Name: Ian Alexander, 18

Who He Is: Actor

How He’s Contributed: Alexander, assigned female at birth, is the biracial son of a white father and a Vietnamese immigrant mother. Raised in the Mormon faith, he often moved around from city to city as a child due to his father’s military job. Regardless of where he lived at the time, however, Alexander always found solace in theatre and chorus. Alexander would perform in his living room, putting on skits and musical acts for friends and family much to their amusement.

But when he came out as transgender at age 13 in 2014, Alexander ran into tension at home with his religious family.

Alexander found his world forever changed in 2016. That year he answered an open call for transgender actors and landed the role of Buck Vu on the Netflix sci-fi series The OA. Though he’d never acted on screen before, Alexander earned wide praise for his performance as a closeted, transgender teen whose only recourse is to buy hormones from a local drug dealer. Alexander returned for the second season of the show this year, in which he both reprised his role of Buck and took on the role of a cisgender teen. The creators of the show, Zal Batmanglij, and Brit Marling, have acknowledged that Alexander’s authentic performances and life experience helped them create an accurate portrait of a mixed-race transgender character.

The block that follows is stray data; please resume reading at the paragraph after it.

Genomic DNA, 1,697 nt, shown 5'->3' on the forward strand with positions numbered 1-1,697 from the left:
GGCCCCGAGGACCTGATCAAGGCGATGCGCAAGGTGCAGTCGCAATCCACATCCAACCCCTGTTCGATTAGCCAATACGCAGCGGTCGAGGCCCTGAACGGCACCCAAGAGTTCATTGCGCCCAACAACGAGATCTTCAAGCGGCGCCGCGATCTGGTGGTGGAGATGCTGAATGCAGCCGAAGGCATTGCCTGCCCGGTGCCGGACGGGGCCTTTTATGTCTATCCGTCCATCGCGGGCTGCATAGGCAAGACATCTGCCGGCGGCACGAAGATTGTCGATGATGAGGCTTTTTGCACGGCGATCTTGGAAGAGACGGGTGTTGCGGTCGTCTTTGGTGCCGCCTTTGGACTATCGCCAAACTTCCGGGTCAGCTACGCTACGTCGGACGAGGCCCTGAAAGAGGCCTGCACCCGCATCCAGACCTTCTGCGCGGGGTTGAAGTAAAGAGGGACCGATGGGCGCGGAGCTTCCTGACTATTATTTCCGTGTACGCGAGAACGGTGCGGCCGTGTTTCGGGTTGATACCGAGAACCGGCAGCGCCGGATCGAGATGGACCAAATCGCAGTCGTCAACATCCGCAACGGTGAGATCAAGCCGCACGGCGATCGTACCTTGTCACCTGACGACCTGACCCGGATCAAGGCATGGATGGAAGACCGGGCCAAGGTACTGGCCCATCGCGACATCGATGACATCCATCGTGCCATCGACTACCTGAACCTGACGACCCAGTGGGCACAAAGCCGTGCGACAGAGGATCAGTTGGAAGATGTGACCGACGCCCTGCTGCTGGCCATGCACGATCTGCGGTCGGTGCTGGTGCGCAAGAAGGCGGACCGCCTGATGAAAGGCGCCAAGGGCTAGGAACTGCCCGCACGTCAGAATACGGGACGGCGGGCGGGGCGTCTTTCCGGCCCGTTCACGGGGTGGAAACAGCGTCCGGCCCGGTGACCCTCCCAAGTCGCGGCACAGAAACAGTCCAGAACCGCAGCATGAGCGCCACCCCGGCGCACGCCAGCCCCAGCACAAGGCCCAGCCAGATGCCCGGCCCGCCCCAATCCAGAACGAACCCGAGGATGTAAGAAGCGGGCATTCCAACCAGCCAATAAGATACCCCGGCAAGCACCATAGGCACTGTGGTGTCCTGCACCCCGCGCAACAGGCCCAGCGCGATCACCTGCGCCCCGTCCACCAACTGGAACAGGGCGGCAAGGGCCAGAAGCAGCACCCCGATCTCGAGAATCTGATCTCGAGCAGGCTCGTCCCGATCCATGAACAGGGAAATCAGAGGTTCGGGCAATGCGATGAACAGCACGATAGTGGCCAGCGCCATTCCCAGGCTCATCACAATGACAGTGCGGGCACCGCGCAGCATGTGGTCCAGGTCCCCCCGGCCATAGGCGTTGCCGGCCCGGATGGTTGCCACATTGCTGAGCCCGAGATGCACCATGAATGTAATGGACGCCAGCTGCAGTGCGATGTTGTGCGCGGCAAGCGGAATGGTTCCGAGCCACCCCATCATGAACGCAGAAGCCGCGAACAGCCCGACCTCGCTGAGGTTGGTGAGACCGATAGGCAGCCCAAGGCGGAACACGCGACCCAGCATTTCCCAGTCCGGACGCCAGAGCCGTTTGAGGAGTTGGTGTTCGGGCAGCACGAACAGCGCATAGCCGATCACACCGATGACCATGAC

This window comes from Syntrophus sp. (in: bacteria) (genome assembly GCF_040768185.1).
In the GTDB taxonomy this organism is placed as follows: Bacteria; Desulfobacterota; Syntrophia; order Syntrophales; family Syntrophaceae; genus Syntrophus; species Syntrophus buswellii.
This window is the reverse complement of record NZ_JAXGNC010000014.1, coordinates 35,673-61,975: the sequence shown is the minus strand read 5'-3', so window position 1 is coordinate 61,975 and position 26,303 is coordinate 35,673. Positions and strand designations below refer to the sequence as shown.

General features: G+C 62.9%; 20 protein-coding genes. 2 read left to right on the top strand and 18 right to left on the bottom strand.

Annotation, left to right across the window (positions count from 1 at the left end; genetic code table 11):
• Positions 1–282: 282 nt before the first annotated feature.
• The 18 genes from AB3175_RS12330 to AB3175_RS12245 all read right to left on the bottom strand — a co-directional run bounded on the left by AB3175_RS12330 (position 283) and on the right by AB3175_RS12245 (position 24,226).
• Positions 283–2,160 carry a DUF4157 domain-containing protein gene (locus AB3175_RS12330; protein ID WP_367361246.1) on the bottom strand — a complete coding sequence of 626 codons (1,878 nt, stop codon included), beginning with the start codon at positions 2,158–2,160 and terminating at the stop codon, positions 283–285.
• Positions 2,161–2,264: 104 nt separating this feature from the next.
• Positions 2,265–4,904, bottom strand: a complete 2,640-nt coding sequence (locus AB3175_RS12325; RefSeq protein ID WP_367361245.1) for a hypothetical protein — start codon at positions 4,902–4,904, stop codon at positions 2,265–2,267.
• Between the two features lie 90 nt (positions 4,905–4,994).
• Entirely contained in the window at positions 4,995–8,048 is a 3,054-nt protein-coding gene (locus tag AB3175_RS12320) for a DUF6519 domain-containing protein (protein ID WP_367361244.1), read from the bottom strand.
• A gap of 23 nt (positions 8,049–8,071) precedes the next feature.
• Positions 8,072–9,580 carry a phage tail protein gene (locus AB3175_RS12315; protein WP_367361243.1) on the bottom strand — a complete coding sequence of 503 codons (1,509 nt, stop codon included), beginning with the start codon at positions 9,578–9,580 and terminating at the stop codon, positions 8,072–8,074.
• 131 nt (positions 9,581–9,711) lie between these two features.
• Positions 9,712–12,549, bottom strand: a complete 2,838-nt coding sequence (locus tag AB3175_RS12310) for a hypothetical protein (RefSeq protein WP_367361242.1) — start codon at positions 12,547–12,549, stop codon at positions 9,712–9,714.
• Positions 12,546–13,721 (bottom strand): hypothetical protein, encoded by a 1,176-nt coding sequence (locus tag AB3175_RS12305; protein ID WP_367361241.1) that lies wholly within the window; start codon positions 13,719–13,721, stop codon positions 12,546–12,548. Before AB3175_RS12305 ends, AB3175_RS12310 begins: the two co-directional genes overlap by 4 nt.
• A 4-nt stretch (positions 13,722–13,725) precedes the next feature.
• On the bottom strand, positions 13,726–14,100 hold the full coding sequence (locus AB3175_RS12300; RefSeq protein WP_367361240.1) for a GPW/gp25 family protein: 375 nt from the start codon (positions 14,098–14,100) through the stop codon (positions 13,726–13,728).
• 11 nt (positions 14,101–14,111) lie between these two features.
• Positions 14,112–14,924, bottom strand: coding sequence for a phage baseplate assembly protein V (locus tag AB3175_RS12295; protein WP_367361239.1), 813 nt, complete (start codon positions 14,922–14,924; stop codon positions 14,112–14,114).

Why We’re Proud: Alexander has used his platform to advocate for trans causes, including a 2016 incident in which he made an epic clap back at a group of transphobes on the UCLA campus that got more than 26,000 likes on Twitter.

Alexander did a very courageous thing by publicly coming out when he took on his first acting role, and his parents eventually came around to support him. His OA role has made Alexander a role model and activist for transgender teens everywhere. As he wrote in a personal essay for The Huffington Post:

It was on “The OA” that I heard my mother refer to me by my correct name and pronouns for the first time, in response to everyone around her doing the same. Before then, she was much more comfortable calling me by my given name, and exclusively used feminine pronouns for me; I remember feeling butterflies of excitement every time she referred to me as “he” while talking to the cast and crew. This was a pivotal moment in my life when I realized that I could be accepted for who I am…

Not only is authentic representation important for actors, but for audiences as well: If I had seen more young trans boys like myself in mainstream media while I was coming to terms with my gender identity, I could have accepted myself for who I was a lot sooner. In fact, I’m proud and humbled to say that since appearing in “The OA,” many people have told me that I gave them the courage to come out as transgender to their family and peers.

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